2
b)
C
×
B
×
A
=
{
(0
,x,a
)
,
(0
,x,b
)
,
(0
,x,c
)
,
(0
,y,a
)
,
(0
,y,b
)
,
(0
,y,c
)
,
(1
,x,a
)
,
(1
,x,b
)
,
(1
,x,c
)
,
(1
,y,a
)
,
(1
,y,b
)
,
(1
,y,c
)
}
.
c)
C
×
A
×
B
=
{
(0
,a,x
)
,
(0
,a,y
)
,
(0
,b,y
)
,
(0
,b,y
)
,
(0
,c,x
)
,
(0
,c,y
)
,
(1
,a,x
)
,
(1
,a,y
)
,
(1
,b,x
)
,
(1
,b,y
)
,
(1
,c,y
)
,
(1
,c,y
)
}
.
d)
B
×
B
×
B
=
{
(
x,x,x
)
,
(
x,x,y
)
,
(
x,y,x
)
,
(
x,y,y
)
,
(
y,x,x
)
,
(
y,x,y
)
,
(
y,y,x
)
,
(
y,y,y
)
}
.
38.
Let
S
=
{
sets
x

x
6∈
x
}
.
a)
Show that the assumption that
S
∈
S
leads to a contradiction.
Proof.
Suppose, by way of contradiction, that
S
∈
S
. Then
S
does not satisfy the criterion for membership in
S
, since
S
consists
only of those sets which are not members of themselves. Hence we
conclude
S
6∈
S
, contradicting our assumption.
±
b)
Show that the assumption that
S
6∈
S
leads to a contradiction.
Proof.
Suppose, by way of contradiction, that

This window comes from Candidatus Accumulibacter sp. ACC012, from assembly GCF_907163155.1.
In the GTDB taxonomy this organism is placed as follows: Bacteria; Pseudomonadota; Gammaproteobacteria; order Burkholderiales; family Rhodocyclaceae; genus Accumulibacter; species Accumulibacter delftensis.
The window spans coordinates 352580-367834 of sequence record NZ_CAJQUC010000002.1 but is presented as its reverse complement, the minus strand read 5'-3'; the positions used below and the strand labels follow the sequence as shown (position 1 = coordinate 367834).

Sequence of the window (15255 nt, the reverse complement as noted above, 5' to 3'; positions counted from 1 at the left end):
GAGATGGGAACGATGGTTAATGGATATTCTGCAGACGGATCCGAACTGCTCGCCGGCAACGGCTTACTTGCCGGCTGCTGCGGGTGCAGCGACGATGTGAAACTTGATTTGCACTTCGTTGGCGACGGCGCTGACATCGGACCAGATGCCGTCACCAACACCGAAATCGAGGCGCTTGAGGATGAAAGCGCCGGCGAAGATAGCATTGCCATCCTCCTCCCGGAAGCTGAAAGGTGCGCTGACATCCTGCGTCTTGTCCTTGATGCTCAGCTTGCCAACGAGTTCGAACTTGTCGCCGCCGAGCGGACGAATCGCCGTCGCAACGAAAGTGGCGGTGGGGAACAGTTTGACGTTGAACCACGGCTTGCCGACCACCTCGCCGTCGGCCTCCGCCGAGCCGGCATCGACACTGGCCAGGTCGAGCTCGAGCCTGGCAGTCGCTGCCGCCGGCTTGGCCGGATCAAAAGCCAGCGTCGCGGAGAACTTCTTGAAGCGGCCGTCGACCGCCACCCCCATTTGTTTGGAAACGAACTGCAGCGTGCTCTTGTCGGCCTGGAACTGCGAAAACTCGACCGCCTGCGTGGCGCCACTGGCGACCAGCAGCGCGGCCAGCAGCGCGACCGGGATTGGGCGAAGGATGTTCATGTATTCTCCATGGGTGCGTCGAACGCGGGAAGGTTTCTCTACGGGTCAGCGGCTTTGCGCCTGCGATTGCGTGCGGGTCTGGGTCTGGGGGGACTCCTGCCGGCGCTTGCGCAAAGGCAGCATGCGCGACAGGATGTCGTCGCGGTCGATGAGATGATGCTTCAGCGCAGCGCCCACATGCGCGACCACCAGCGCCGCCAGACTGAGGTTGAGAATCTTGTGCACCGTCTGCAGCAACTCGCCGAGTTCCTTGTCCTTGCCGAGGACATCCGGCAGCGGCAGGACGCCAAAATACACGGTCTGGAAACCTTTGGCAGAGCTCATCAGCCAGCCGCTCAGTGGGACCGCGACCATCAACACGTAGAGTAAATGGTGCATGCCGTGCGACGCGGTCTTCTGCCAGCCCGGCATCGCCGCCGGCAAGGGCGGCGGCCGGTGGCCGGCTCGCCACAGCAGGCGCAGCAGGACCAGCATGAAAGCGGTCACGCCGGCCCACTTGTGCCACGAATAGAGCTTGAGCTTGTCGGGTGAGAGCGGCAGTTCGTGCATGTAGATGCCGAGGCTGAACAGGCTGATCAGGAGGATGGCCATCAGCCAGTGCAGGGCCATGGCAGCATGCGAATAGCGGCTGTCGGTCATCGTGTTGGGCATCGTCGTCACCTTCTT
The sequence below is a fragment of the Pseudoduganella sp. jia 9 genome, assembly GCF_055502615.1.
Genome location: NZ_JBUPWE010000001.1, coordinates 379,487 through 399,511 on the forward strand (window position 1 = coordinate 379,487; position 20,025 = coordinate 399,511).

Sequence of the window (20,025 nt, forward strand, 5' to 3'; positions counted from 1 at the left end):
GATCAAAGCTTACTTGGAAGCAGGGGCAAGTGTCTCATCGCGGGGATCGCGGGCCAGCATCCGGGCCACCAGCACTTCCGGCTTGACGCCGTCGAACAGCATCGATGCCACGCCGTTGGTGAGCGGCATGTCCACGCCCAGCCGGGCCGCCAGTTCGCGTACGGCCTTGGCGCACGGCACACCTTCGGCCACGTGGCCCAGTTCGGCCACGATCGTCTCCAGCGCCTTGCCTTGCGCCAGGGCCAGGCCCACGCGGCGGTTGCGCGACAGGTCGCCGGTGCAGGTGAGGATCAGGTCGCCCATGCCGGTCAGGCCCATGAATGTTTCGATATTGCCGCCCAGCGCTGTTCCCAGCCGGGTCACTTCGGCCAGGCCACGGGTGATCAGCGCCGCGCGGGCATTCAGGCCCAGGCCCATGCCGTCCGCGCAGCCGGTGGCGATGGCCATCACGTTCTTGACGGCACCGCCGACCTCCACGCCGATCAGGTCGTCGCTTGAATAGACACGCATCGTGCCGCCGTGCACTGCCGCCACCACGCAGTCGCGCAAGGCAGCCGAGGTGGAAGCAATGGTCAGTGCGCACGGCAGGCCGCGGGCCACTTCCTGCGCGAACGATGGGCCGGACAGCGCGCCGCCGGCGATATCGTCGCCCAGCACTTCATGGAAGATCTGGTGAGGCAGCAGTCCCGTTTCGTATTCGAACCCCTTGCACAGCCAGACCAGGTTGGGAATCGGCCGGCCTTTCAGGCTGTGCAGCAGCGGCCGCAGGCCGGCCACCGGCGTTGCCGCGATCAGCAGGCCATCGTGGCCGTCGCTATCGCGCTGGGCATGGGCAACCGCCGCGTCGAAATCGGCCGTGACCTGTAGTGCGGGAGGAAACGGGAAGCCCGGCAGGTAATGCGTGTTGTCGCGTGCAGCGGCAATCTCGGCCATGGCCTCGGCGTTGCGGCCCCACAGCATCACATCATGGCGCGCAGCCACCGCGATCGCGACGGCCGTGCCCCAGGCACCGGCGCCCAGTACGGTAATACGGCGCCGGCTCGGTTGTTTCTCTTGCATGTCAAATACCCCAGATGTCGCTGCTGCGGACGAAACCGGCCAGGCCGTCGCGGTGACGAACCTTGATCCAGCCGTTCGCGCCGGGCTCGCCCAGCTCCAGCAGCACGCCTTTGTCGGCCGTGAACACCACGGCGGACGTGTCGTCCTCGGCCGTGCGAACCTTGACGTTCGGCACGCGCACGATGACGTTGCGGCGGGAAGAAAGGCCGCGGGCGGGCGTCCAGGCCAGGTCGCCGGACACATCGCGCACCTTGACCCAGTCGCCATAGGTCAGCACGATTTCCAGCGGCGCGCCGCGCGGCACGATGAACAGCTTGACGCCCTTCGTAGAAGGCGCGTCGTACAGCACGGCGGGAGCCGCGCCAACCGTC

S
6∈
S
. Then
S
satisﬁes the criterion for membership in
S
, since it is not a member
of itself. Hence we conclude
S
∈
S
, contradicting our assumption.
±
Note to the students: The deﬁnition of
S
is paradoxical. This
problem should absolutely disturb you. I encourage you to look up
Russell’s Paradox on Wikipedia. In short, the way around this
is to say that
S
cannot be a set. So what follows is an alternate
solution to parts a) and b).
Proof.
Suppose by way of contradiction that
S
is a set.
S
is deﬁned
by the proposition
∀
x
(
x
∈
S
⇔
x
6∈
x
), where we are quantifying
over sets. We apply universal instantiation with
x
=
S
to obtain
S
∈
S
⇔
S
6∈
S
. This proposition is false, a contradiction. We
conclude that
S
is not a set.
±